Income Distribution, Product Quality, and International Trade
We develop a framework for studying trade in vertically and horizontally differentiated products. In our model, consumers with heterogeneous incomes and tastes purchase a homogeneous good as well as making a discrete choice of quality and variety of a differentiated product. The distribution of preferences in the population generates a nested logit demand structure. These demands are such that the fraction of consumers who buy a higher-quality product rises with income. We use the model to study the pattern of trade between countries that differ in size and income distributions but are otherwise identical. Trade―which is driven primarily by demand factors―derives from "home market effects" in the presence of transport costs. The model helps to explain why richer countries export higher-quality goods. It provides a tractable tool for studying the welfare consequences of trade, transport costs, and trade policy for different income groups in an economy.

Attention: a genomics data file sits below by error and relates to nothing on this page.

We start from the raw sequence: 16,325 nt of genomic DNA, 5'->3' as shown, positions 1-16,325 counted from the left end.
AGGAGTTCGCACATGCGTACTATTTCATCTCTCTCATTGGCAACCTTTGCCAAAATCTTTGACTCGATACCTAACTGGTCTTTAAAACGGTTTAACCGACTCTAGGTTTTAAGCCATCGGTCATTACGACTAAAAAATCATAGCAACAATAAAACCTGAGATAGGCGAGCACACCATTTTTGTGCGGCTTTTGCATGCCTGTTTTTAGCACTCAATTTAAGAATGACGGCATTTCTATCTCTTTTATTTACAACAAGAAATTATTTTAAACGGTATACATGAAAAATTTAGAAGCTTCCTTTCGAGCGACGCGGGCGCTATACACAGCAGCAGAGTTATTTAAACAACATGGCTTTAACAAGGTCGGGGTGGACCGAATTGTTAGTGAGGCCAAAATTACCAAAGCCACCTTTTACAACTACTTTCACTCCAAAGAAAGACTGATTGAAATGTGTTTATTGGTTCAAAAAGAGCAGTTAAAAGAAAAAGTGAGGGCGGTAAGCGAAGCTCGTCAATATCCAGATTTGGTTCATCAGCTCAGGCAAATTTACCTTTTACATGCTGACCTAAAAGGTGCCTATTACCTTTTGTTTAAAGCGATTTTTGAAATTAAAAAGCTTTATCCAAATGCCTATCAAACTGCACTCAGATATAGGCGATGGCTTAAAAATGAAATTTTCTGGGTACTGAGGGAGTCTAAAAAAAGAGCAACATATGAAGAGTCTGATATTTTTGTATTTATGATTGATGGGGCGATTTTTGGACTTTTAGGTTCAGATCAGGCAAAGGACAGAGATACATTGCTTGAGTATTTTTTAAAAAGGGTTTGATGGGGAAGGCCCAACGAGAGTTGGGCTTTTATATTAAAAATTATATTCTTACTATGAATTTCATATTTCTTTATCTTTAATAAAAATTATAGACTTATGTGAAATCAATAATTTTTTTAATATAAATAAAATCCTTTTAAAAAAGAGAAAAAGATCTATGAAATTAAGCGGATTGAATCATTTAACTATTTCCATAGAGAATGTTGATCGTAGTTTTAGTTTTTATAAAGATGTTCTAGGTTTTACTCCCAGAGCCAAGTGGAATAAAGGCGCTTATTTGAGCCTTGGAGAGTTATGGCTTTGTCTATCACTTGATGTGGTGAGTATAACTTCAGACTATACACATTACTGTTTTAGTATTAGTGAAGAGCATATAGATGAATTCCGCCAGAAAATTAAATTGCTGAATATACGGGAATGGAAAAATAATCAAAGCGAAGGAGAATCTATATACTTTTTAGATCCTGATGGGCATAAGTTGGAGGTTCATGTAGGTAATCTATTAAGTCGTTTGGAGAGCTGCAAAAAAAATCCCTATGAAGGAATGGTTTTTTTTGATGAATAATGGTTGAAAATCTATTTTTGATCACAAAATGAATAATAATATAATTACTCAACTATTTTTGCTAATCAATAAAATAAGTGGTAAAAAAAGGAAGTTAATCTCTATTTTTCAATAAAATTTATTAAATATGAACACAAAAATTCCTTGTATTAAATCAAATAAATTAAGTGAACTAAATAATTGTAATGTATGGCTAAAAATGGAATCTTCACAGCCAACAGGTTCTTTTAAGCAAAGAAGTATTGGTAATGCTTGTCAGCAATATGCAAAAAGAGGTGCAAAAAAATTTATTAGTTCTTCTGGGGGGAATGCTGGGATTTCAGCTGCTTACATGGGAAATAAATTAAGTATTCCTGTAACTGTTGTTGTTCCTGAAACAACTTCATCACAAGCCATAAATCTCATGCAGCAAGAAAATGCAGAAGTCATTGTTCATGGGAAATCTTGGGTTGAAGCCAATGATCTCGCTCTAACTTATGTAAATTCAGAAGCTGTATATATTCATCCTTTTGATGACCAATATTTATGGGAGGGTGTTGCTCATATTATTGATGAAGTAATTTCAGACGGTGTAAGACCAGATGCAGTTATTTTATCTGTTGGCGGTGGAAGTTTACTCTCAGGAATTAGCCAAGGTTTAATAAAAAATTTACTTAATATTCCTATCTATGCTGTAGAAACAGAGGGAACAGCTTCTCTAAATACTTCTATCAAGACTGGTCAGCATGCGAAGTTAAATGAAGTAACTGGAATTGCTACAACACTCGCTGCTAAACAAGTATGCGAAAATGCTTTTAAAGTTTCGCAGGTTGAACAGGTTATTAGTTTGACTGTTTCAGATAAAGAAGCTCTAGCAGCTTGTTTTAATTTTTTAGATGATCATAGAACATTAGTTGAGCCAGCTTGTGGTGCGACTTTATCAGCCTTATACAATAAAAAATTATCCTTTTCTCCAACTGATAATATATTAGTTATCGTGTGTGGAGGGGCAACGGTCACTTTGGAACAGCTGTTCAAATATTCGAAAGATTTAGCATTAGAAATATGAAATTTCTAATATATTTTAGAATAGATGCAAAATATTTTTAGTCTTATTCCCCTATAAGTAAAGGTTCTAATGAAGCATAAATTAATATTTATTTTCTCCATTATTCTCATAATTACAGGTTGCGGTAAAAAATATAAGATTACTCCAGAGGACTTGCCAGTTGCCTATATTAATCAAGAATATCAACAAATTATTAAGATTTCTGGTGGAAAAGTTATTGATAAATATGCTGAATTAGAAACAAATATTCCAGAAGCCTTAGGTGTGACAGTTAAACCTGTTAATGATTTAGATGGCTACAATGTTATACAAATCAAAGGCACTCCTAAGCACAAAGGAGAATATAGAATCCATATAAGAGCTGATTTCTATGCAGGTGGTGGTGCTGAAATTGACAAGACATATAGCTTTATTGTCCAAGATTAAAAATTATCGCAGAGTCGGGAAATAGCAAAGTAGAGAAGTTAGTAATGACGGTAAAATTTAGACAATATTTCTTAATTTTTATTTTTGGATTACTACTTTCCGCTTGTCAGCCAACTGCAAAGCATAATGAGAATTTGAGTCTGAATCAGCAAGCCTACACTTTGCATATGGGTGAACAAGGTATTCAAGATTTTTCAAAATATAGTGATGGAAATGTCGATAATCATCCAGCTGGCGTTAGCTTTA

We are grateful to Aykut Ahlatçioğlu and Gabriel Kreindler for research assistance and to Juan Carlos Hallak, Jonathan Vogel, Yoram Weiss and countless seminar participants for helpful comments and suggestions. Grossman and Helpman thank the National Science Foundation and Fajgelbaum thanks the International Economics Section at Princeton University for financial support. The paper was substantially revised while Grossman was a Visiting Research Fellow in the Development Economics Vice Presidency at the World Bank. He thanks the World Bank for support and the Trade and Integration Team (DECTI) for its hospitality. Any opinions, findings, and conclusions or recommendations expressed in this paper are those of the authors and do not necessarily reflect the views of the National Science Foundation, the World Bank Group, any other organization, or the National Bureau of Economic Research.
Pablo Fajgelbaum & Gene M. Grossman & Elhanan Helpman, 2011. "Income Distribution, Product Quality, and International Trade," Journal of Political Economy, University of Chicago Press, vol. 119(4), pages 721 - 765. citation courtesy of